Reeves v. State

Annotate this Case

456 So. 2d 1156 (1984)

John Rickey REEVES v. STATE.

8 Div. 761.

Court of Criminal Appeals of Alabama.

August 14, 1984.

Rehearing Denied October 9, 1984.

*1157 John Edmond Mays, Decatur, for appellant.

Charles A. Graddick, Atty. Gen., and P. David Bjurberg, Asst. Atty. Gen., for appellee.

TYSON, Judge.

John Rickey Reeves was indicted for the first degree kidnapping of one Clara Blackwell, in violation of § 13A-6-43, Code of Alabama 1975. The appellant plead "not guilty and not guilty by reason of insanity" to the charge, and trial was commenced in the cause. The jury found the appellant "guilty as charged in the indictment," and, after a sentencing hearing, the trial court fixed punishment at life imprisonment without benefit of parole, pursuant to the Alabama Habitual Felony Offender Statute.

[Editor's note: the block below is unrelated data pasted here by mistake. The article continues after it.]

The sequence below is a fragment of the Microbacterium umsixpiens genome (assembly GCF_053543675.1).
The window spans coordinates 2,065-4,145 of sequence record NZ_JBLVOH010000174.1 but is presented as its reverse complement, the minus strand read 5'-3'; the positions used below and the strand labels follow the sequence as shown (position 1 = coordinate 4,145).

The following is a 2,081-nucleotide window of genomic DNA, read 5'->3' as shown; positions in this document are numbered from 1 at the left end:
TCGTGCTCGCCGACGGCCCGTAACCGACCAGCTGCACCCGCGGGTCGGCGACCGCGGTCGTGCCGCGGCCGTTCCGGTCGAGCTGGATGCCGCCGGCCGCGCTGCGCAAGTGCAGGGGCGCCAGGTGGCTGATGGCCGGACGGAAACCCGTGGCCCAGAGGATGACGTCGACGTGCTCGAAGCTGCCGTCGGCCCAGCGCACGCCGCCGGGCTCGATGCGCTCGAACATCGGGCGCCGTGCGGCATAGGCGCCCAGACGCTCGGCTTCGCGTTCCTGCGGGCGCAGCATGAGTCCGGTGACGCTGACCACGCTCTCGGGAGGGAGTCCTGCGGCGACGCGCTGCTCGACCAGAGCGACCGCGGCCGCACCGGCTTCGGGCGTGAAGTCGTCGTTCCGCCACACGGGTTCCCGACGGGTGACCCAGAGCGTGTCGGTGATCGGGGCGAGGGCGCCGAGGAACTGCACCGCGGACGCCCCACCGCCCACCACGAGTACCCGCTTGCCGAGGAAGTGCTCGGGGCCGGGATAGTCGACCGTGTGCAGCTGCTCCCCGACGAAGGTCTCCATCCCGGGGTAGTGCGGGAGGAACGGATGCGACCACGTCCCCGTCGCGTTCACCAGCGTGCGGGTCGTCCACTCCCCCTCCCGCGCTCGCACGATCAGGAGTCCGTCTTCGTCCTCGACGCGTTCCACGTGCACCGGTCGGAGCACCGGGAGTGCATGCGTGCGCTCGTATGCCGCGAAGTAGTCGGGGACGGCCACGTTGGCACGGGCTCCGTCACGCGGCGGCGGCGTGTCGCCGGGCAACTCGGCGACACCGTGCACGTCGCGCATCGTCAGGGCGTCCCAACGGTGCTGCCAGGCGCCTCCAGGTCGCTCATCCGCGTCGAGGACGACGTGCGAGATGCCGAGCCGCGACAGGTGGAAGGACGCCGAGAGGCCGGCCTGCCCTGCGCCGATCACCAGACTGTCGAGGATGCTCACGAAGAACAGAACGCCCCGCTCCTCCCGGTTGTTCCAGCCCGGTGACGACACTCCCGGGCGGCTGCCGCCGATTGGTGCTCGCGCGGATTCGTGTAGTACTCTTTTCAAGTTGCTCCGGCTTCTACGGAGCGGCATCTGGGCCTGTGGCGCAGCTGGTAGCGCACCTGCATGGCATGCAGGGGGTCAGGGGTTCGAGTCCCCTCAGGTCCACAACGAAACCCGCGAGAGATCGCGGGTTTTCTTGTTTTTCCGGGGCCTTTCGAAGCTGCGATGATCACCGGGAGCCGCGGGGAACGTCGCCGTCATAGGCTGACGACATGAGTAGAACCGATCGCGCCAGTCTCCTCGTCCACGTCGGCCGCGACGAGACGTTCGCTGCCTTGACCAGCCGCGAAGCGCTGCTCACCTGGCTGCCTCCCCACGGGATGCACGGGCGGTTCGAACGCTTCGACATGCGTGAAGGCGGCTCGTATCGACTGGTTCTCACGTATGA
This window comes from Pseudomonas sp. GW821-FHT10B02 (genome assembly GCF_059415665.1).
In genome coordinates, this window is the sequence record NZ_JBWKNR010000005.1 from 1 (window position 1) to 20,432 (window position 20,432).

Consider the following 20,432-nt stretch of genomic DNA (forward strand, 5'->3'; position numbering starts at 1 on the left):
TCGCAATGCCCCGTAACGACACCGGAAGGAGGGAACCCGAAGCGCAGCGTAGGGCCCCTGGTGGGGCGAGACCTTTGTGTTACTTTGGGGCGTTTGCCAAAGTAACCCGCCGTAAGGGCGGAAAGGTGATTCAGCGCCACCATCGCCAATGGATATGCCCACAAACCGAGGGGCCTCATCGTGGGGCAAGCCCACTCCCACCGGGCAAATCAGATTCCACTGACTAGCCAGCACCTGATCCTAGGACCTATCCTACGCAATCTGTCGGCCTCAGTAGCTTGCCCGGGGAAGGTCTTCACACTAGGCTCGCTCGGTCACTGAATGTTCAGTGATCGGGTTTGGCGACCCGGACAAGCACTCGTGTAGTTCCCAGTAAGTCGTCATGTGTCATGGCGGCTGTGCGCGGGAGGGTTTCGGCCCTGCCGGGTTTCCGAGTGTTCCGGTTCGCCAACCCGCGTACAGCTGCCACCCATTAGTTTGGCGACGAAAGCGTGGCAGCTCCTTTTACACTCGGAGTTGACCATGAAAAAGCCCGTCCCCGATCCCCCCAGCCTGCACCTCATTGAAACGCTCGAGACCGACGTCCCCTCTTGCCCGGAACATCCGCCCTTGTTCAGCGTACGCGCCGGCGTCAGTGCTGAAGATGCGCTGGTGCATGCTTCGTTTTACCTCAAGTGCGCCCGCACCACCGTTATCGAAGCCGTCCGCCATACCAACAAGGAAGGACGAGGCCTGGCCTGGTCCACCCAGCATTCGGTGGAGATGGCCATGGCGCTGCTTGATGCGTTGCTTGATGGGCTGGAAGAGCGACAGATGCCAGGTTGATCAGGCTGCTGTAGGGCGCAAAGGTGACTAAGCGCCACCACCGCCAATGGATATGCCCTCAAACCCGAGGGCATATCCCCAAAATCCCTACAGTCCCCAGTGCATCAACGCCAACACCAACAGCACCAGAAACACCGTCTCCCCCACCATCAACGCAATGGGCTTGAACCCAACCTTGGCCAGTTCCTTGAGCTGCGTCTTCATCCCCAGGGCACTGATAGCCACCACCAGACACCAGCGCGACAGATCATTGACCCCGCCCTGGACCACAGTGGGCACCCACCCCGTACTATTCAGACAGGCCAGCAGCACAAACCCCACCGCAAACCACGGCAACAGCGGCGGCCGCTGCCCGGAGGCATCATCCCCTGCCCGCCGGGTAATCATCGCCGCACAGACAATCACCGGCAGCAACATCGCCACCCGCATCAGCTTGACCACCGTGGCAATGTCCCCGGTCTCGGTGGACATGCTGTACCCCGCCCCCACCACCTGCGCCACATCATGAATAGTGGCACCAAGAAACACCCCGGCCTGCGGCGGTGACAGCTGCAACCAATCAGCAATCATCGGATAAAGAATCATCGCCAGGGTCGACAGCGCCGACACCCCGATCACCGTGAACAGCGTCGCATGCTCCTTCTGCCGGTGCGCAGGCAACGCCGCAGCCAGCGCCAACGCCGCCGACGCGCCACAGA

The sufficiency of the evidence is not raised on appeal, therefore, we will limit our discussion of the facts to those which *1158 are necessary for a discussion of the issues raised as error.


The appellant contends that the trial court erred in overruling his objection to testimony of one Denise Blackwell. During the course of the trial, Miss Blackwell, daughter of the victim, testified to a conversation she heard between the victim and the appellant. The appellant contends that such testimony was hearsay and, therefore, not admissible.

The following exchange occurred during the direct examination of Denise Blackwell, and serves as the basis of the appellant's argument: (R. 55-59)